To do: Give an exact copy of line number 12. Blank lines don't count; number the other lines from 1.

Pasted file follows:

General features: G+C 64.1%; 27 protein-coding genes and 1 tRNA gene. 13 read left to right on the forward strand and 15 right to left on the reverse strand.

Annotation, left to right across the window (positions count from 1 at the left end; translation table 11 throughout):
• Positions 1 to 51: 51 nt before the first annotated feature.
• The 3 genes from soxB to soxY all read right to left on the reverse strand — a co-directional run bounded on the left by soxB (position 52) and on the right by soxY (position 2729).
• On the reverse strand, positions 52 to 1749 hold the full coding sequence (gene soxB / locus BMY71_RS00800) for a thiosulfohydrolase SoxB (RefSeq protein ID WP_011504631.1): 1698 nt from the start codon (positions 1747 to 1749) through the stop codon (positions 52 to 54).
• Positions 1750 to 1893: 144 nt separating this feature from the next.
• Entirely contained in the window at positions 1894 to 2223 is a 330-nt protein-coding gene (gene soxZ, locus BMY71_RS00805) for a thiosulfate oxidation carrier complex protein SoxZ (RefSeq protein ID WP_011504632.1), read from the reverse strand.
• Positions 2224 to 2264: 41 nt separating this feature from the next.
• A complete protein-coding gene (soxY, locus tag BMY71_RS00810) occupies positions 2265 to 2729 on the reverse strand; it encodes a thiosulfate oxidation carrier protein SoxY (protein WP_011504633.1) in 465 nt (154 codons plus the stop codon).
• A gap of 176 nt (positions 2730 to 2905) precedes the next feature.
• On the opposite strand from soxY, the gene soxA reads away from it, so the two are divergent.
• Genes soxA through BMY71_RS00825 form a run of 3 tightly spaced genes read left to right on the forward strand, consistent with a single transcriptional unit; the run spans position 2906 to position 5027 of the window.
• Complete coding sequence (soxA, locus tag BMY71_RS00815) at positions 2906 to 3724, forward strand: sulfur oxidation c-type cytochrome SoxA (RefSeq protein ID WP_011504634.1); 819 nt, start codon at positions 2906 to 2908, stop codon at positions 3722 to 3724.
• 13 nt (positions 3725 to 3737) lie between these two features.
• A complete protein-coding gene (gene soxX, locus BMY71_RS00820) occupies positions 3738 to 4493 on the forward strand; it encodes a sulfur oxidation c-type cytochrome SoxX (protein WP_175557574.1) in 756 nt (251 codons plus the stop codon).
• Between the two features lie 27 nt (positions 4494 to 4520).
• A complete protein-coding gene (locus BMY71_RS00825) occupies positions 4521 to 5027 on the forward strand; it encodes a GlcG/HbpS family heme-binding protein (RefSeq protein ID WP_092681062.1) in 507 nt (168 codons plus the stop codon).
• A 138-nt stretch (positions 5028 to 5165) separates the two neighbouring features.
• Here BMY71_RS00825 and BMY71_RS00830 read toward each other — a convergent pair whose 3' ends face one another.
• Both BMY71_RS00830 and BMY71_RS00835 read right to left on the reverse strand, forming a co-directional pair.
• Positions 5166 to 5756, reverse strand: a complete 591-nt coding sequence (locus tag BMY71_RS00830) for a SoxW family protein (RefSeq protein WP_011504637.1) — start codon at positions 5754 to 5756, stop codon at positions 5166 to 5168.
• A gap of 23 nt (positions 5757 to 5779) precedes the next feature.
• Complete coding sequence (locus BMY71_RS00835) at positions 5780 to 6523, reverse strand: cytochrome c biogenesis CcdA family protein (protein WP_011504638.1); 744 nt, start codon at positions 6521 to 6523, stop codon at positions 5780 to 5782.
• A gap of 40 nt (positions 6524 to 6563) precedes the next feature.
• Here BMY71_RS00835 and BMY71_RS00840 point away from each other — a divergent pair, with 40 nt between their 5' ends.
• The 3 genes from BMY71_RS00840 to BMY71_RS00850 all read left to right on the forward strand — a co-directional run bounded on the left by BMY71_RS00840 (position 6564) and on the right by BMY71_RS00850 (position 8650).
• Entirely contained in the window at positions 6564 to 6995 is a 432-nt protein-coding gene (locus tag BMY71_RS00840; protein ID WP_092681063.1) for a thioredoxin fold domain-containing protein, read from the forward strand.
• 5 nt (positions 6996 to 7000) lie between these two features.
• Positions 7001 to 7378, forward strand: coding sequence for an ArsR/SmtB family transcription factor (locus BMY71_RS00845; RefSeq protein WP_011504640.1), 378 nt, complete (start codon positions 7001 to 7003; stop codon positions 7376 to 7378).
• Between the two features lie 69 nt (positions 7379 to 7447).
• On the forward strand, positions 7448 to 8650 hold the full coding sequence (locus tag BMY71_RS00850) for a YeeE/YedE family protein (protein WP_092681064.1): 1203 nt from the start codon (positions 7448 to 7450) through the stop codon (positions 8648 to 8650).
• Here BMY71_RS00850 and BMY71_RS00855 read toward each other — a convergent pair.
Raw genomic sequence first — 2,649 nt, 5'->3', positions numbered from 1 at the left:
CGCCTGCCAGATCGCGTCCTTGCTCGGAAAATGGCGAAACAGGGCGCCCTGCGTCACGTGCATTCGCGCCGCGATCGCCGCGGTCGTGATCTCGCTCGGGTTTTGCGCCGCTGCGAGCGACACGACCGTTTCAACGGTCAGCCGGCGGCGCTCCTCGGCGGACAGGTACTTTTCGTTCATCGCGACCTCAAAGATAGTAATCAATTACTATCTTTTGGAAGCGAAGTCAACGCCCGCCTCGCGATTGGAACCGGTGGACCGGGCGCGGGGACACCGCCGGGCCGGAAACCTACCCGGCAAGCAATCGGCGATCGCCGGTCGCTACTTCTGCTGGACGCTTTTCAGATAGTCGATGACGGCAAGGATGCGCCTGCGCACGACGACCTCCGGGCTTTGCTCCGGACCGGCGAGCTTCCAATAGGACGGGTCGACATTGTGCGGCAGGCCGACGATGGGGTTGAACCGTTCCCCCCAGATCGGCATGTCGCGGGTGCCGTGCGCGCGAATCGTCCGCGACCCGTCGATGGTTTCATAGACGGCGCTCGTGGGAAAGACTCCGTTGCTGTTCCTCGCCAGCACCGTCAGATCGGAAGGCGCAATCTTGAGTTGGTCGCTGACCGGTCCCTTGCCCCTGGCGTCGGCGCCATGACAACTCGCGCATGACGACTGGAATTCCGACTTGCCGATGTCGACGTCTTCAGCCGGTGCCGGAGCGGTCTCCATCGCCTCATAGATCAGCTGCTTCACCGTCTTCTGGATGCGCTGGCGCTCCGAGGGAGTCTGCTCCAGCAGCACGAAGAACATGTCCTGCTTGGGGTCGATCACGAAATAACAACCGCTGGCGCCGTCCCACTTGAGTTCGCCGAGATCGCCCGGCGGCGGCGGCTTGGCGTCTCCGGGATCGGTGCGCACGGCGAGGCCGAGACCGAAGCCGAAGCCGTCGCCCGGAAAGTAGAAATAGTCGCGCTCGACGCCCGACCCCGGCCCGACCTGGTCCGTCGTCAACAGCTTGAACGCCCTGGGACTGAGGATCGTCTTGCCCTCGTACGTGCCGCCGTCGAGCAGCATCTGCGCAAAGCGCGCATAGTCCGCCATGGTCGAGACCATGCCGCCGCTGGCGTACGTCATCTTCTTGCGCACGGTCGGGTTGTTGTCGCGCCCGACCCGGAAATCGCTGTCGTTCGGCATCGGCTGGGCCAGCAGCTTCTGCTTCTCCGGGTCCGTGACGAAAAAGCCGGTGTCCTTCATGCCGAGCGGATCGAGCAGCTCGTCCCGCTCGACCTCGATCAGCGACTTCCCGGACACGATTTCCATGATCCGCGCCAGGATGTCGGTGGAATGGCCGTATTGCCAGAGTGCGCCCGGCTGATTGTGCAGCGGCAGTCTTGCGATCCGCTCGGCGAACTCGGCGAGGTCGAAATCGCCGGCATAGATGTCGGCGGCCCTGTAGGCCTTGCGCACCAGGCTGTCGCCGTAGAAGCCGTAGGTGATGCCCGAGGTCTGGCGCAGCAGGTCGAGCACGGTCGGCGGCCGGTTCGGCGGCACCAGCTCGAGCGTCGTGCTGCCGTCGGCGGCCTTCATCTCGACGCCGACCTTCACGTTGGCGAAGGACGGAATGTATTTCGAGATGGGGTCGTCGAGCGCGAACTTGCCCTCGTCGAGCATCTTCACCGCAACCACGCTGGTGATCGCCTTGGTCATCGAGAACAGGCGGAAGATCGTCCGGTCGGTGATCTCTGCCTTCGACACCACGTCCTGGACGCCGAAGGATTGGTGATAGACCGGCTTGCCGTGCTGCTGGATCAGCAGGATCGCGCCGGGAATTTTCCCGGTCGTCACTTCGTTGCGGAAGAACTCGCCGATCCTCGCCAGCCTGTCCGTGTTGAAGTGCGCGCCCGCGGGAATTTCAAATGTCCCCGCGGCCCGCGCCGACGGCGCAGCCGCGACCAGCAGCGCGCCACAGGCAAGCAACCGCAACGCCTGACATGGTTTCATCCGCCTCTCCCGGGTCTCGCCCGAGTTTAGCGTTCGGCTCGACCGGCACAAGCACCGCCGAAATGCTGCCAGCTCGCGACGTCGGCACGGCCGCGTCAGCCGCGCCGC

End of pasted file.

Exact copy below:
• Genes soxA through BMY71_RS00825 form a run of 3 tightly spaced genes read left to right on the forward strand, consistent with a single transcriptional unit; the run spans position 2906 to position 5027 of the window.